Like David Lowery, Austin filmmaker David Gordon Green has built his career by moving effortlessly from big-budget studio pictures to small-scale personal projects. (His 2013 feature Prince Avalanche was a lovely ode to the beauty and strangeness found in Central Texas in the wake of the Bastrop wildfires.) Before he gets to work on his announced remake of Friday Night Lights for the big screen, Green’s has this soft reboot of the Halloween franchise coming just in time for the 2018 horror movie season. With this one, Green brings original franchise star Jamie Lee Curtis back into the fold for the first time since 2002’s Halloween H20—and throws out that film, as well as the other eight mostly-unwatchable sequels, in favor of the sort of clean continuity that previously helped revive franchises like Rocky and Star Trek.

Serenity (October 19)

The McConnaissance II may continue with Serenity, or it may derail again—based on the trailer, we could see it going either way. But even if Serenity is bad, it looks like it’ll fall on the “watchable trash” side of the spectrum with an all-star cast of McConaughey, Anne Hathaway, Diane Lane, Djimon Hounsou, and Jason Clarke engaged in some sort of sexy-thriller shenanigans that probably include no fewer than three double-crosses, so it could be worse—and if it’s good, that’d be a heck of a win for McConaughey’s second comeback.

Stuck (October 26)

Austinite Giancarlo Esposito stars in the musical drama Stuck, alongside Ashanti and Golden Globe winner Amy Madigan, about the people who find themselves in a New York City subway car that gets stuck on the tracks. As they get to know each other, they sing their hopes, dreams, fears, and problems to the world, which sounds like the sort of glorious schmaltz that delivers perfectly on the premise of a small-scale musical set in a subway car. Either that’s for you or it isn’t, but you should be able to tell which camp you’re in immediately.

Creed II (November 21)

Michael B. Jordan, who pulled off one of the all-time great high-wire acts in film history by improbably turning the seventh installment in the Rocky franchise into the best film in the series, is back. In Creed II, he once again steps into the ring as Adonis “Hollywood” Creed, the scion of Apollo Creed’s legacy working under the tutelage of Sylvester Stallone’s iconic Rocky Balboa. Creed II, which saw writer/director Ryan Coogler pass the baton to director Steven Caple Jr., doesn’t have the same sort of franchise baggage to overcome as Creed did, but even if it’s merely a pretty good boxing movie, that’s a genre that (Creed aside) has been more miss than hit lately. Watching Adonis go toe-to-toe with the son of the man who killed his father in the ring should, at worst, make for a diverting couple of hours.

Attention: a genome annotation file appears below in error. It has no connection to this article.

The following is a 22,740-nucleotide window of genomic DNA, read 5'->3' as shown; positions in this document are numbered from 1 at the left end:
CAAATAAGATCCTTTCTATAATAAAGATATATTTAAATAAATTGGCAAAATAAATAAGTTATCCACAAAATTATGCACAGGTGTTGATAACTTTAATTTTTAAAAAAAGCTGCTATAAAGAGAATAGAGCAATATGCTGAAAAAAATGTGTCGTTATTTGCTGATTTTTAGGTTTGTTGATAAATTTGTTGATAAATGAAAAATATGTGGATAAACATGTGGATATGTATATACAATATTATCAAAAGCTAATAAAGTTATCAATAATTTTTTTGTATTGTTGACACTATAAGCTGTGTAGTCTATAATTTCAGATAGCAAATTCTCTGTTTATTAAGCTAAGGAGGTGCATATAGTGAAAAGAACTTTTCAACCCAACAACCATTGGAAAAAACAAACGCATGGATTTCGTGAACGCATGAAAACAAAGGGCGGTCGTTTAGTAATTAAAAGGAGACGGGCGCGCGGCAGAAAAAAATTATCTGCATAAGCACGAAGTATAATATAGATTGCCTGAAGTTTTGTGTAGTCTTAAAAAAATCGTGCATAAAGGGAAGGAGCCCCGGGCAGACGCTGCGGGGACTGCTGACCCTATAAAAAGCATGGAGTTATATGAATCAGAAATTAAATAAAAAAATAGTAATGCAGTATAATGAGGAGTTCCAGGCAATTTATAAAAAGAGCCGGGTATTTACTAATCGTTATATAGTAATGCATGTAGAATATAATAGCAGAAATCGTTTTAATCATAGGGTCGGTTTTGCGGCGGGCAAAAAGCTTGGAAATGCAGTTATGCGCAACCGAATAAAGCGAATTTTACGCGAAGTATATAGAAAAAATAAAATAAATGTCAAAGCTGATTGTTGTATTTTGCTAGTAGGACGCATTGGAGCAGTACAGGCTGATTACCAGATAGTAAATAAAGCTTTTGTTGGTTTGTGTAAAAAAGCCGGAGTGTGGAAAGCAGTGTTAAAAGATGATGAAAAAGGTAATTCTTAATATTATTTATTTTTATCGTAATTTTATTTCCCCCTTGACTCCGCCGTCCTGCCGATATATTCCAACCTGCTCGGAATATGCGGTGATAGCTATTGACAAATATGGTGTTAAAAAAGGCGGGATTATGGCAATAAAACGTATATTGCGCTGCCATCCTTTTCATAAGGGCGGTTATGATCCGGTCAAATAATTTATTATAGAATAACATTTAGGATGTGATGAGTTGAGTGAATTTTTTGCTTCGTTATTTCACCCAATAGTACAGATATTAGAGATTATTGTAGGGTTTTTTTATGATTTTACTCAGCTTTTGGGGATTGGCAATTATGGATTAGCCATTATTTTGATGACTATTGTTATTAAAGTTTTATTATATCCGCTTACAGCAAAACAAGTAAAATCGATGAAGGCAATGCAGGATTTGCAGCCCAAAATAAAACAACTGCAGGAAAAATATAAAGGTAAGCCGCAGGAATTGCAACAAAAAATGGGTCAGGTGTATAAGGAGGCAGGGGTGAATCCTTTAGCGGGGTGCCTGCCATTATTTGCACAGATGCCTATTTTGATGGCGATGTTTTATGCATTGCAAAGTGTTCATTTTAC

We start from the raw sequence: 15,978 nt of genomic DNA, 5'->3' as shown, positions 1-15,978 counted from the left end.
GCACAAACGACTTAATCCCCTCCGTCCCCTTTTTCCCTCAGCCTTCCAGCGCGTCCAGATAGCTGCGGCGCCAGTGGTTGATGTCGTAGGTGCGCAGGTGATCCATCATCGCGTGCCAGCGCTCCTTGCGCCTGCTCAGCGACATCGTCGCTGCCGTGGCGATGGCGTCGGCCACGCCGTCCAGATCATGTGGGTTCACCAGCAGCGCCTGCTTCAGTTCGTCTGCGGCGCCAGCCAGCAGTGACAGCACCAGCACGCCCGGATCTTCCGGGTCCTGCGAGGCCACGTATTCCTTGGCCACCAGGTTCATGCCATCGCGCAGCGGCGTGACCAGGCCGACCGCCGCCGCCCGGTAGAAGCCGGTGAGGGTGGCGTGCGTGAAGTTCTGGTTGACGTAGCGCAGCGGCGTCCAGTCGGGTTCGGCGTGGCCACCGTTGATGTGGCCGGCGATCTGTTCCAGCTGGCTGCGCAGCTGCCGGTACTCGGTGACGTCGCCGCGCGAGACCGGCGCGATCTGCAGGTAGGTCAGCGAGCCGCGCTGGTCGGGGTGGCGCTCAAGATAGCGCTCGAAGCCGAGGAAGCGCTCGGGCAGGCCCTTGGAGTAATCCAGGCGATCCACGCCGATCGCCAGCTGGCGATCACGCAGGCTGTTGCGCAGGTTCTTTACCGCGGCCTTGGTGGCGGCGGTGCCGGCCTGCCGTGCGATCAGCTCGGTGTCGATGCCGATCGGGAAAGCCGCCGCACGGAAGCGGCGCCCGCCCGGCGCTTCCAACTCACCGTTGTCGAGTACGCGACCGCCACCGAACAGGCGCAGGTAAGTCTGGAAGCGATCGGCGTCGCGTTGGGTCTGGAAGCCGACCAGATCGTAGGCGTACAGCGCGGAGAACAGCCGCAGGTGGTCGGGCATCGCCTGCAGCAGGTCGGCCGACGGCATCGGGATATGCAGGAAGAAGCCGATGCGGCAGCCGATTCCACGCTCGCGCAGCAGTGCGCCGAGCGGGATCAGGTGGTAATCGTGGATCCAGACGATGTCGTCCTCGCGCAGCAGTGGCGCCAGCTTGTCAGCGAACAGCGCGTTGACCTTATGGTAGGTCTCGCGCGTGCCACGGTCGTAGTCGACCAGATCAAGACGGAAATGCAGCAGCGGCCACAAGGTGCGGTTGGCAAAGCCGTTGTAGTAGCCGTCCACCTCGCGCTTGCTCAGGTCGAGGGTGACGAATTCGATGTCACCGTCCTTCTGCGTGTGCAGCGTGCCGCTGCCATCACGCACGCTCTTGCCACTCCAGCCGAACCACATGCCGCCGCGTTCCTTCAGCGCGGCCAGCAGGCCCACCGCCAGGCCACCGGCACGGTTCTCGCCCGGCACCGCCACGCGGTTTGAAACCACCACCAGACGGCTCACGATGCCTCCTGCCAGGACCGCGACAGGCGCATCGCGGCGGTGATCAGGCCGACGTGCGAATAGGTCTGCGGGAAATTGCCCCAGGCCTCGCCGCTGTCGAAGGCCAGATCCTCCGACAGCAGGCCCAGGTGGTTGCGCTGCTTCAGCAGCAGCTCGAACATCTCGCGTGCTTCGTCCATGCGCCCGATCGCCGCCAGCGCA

Aquaman (December 21)

The latest entry in the DC Comics cinematic universe brings Jason Momoa’s title character back to screens after his debut in Justice League last year. This time, instead of playing the hero as a James Hetfield-style headbanger who also happens to fight crime and talk to fish, Momoa plays up the more regal aspects of the underwater prince—including his romance with undersea queen Mera, played by Austin native Amber Heard. It’s hard to say how large a part Mera is in the film, although Heard gets second billing—but it’s got the potential to be a high-profile blockbuster breakthrough for the actress, who has shined in most of her roles throughout her career.

Alita: Battle Angel (December 21)

The days when Robert Rodriguez could do no wrong as a filmmaker may have passed, which means that there’s a lot riding on the Austin filmmaker’s Alita: Battle Angel, a $200+ million blockbuster that producer James Cameron hand-selected Rodriguez to take over. So far, we’ve got incredible effects, Rosa Salazar with CGI-enlarged eyes as a lead, and a cast that includes top-shelf supporting talent like Mahershala Ali, Michelle Rodriguez, Christoph Waltz, and Jennifer Connelly to tell us if Rodriguez is going to pull it off. If it works, Alita: Battle Angel’s epic story about a cyborg navigating a futuristic dystopia to find herself and create a better tomorrow will be the first American adaptation of a Japanese manga comic book to find an audience.